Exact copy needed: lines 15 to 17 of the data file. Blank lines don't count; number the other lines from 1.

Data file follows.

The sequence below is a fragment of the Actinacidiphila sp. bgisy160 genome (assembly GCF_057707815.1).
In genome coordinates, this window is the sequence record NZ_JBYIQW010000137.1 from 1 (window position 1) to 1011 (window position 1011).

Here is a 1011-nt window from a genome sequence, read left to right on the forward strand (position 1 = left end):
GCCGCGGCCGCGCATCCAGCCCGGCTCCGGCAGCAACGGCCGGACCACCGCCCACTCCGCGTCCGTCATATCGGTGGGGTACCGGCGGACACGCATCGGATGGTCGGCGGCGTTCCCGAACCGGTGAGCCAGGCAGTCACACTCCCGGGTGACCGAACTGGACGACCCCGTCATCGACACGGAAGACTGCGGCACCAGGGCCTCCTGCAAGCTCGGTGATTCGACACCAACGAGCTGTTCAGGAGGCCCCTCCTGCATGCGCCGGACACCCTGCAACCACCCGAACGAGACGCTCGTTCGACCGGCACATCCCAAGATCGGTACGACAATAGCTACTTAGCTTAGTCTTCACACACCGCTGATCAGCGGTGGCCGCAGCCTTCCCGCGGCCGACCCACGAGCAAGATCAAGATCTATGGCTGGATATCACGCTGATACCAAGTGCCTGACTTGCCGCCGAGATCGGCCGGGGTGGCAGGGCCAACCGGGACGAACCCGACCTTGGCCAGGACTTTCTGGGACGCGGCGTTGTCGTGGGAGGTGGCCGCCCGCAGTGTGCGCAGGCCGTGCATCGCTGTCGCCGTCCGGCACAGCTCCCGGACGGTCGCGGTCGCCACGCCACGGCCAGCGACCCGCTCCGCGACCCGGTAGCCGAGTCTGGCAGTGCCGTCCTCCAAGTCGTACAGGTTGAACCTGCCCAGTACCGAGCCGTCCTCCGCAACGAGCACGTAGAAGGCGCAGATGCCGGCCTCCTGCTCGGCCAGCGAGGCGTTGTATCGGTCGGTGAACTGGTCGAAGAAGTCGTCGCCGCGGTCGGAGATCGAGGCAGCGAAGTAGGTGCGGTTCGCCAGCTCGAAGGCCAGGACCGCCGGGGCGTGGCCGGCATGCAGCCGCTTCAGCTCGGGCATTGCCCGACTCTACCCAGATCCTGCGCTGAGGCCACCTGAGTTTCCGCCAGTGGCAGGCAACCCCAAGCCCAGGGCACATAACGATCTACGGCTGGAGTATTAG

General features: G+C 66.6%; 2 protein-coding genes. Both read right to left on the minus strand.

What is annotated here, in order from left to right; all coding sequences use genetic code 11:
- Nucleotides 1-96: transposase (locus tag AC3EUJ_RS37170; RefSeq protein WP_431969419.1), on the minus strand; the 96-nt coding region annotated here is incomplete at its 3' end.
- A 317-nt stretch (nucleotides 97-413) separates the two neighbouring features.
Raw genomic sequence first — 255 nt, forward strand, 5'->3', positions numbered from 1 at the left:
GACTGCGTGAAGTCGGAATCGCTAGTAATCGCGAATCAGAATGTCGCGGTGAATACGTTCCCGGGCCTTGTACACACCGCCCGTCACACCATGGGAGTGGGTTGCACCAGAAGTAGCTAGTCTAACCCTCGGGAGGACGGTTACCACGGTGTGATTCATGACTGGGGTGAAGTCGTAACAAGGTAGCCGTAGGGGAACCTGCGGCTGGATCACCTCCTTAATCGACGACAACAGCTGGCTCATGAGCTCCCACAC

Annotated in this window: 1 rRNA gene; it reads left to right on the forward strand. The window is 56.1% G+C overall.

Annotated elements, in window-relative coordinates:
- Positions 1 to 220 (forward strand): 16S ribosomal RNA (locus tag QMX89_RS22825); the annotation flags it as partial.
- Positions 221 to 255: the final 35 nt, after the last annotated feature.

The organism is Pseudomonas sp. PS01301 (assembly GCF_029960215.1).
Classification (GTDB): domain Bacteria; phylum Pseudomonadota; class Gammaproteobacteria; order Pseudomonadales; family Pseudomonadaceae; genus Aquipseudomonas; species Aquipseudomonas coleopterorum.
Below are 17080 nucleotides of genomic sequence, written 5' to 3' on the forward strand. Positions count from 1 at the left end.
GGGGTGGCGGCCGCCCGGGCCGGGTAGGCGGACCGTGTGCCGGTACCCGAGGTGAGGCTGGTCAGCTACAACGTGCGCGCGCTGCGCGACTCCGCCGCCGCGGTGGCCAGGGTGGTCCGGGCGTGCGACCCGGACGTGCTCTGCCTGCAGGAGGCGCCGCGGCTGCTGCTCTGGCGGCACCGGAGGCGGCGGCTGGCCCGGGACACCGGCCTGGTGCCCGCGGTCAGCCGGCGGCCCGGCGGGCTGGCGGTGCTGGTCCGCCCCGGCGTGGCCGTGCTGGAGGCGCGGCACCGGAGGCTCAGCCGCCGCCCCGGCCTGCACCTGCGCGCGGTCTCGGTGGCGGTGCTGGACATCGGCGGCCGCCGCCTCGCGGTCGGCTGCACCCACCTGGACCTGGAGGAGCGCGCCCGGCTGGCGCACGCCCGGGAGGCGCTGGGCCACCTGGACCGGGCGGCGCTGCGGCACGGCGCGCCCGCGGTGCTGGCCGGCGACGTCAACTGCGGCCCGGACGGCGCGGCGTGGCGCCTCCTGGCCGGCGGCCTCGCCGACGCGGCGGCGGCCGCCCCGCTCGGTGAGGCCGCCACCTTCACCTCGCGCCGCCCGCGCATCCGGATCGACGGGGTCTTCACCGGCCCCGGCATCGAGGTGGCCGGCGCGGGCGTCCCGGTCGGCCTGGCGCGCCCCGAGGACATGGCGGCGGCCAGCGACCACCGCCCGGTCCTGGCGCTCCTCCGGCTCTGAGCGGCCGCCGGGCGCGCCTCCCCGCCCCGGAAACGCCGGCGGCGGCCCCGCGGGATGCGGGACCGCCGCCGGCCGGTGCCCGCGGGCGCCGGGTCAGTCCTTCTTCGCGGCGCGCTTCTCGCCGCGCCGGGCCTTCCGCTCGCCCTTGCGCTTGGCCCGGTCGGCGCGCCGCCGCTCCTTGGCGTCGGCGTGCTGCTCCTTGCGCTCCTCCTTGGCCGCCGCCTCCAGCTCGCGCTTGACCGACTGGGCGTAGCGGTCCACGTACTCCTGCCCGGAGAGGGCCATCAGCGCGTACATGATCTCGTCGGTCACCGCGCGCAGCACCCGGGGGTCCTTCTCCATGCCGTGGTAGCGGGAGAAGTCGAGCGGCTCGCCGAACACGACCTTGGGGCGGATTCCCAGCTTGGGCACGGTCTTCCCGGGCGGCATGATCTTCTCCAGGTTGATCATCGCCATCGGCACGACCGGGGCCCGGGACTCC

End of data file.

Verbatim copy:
The organism is Pseudomonas sp. PS01301 (assembly GCF_029960215.1).
Classification (GTDB): domain Bacteria; phylum Pseudomonadota; class Gammaproteobacteria; order Pseudomonadales; family Pseudomonadaceae; genus Aquipseudomonas; species Aquipseudomonas coleopterorum.
Below are 17080 nucleotides of genomic sequence, written 5' to 3' on the forward strand. Positions count from 1 at the left end.